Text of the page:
At the same time, millennials — often burdened with student loan debt and the reality of ever-rising housing prices — are prone to the believing they’ll never save enough to “get ahead.” So instead, they funnel their resources into more gratifying and immediate rewards, whether that be $500 passes to a weekend music festival or $350 on premium eyelash extensions.

If money were simply no object (ha!), and my husband and I weren’t channelling the majority of our financial resources into our house and other related expenses, then I can bet you I’d have no problem splurging $150 per month on eyelash extensions, $275 every eight to 12 weeks for balayage hair colour service, $40 a month on brow and upper lip waxing, $100 per month on manicures, $200 per session on laser hair removal (I can’t begin to guess the total here, since I’d elect to have my pits, legs and bikini area all well and taken care of) — and hey, I recently saw a poster for cosmetic Botox at my dental office, which was mildly alarming, but the before and after comparison was convincing enough that I figure why not throw that in the mix, too, for a conservative $300 per treatment.

All of this — the thousands of dollars potentially spent — doesn’t even encompass the cost of additional beauty products and keeping atop the latest fashion trends.

Yes, it would be nice to have the luxury of spending the equivalent of my monthly salary on feeling pretty, but this, my friends, is not my reality.

And I think what’s most frustrating about it all is the notion that by failing to have this be part of my reality, I’m disentitled from the privilege of getting to feel pretty.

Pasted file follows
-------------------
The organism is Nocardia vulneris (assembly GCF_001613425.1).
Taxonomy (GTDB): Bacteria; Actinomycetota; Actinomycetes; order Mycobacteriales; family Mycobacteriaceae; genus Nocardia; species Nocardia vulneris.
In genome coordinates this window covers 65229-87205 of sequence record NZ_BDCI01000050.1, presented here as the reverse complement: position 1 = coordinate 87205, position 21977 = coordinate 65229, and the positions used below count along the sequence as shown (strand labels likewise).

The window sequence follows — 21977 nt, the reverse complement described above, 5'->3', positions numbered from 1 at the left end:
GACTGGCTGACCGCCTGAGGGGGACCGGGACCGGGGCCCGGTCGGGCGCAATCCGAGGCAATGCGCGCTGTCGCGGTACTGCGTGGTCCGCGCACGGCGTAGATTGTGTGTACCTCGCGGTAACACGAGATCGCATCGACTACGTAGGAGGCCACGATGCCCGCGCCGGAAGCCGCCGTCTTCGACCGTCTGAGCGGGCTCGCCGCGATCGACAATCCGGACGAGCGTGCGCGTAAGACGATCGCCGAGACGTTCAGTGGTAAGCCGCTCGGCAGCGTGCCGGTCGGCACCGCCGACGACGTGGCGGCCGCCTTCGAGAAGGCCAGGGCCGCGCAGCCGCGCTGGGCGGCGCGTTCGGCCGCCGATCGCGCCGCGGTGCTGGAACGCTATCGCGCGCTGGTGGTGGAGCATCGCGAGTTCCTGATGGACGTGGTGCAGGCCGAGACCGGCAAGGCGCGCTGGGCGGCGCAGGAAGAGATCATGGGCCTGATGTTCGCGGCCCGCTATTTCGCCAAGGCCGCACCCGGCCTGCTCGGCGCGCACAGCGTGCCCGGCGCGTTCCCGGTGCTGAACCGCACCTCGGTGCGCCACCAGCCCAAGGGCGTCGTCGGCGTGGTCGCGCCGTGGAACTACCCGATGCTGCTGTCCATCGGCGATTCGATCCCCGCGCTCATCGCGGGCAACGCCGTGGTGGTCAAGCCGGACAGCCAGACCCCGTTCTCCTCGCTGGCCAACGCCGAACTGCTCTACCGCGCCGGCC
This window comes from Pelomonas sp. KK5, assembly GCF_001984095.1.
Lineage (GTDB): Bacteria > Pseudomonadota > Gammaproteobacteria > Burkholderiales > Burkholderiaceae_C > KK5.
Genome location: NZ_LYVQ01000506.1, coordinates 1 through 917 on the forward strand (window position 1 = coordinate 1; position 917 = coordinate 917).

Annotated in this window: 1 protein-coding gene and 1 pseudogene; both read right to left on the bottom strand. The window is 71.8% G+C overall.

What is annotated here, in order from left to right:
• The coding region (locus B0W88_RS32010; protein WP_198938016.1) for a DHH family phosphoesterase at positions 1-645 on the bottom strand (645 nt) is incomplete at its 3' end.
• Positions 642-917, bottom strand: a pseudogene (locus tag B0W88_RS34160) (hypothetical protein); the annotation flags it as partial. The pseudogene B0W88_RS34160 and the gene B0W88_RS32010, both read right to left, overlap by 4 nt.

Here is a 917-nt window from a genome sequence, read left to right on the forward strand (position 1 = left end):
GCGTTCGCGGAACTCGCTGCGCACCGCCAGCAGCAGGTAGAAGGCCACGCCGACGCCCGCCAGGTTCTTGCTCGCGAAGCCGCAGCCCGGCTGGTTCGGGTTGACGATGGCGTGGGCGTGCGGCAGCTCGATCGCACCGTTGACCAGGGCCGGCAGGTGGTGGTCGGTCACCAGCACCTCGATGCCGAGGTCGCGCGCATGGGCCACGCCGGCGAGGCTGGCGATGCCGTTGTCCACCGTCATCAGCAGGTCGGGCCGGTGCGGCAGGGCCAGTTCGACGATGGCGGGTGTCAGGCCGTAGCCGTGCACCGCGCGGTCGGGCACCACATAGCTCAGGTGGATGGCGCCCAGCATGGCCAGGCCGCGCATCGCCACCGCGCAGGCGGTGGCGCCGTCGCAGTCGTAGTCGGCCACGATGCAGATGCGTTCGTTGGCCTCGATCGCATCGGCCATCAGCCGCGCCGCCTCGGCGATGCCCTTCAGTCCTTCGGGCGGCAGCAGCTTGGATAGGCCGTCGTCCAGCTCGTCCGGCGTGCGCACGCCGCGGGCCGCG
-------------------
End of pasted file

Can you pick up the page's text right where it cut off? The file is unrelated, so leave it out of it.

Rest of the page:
Butand yes, I know that, and I’ll get to that as well, but first let me also say that I’m not a high maintenance girl. As much as I fantasize about having the disposable income to keep my brows groomed and my armpits stubble-free, I honestly don’t really love spending my time fussing over such things.

For example: I’m prone to seasonal allergies. This means that on more than one occasion last summer, I caught myself absentmindedly rubbing my eyes before remembering I’d paid $150 to have synthetic lashes glued to my face, and that I was in the process of ruining them. There was this, and the fact that the extensions needed to be brushed several times a day, lest they look sloppy and wayward.

Also: I hate wearing make-up.

I hate the time it takes to put it on, and I hate the feeling of having it sitting on my skin.

I still wear make-up, yes, especially since I’ve been suffering a long spell of hormonal acne rivalling that of my teens. And yeah, I don’t mind the ritual of getting myself dolled up for a special occasion — an anniversary dinner with my hubby or meeting up with friends for drinks.

But I also to wash it all off when I get home, the same way some people to peel off an underwire bra.

It helps that I don’t have the kind of lifestyle that requires me to wear a lot of make-up.

There isn’t much need to apply a layer of foundation before a hike, when it’s guaranteed to all melt off, or to draw on eyeliner before a swim in the lake. Since moving out of the city two years ago, the frequency with which I apply make-up has become increasingly less, and I one hundred per cent do not mind.

It’s a weird thing, though, the fact I enjoy being relatively low key when it comes to my beauty routine, but also sometimes wishing I had the luxury of being a bit more high maintenance, a little more “put together”.

And I think this is where the insecurity comes to play, because this feeling of not being good enough always invariably stems from instances of comparing myself to others.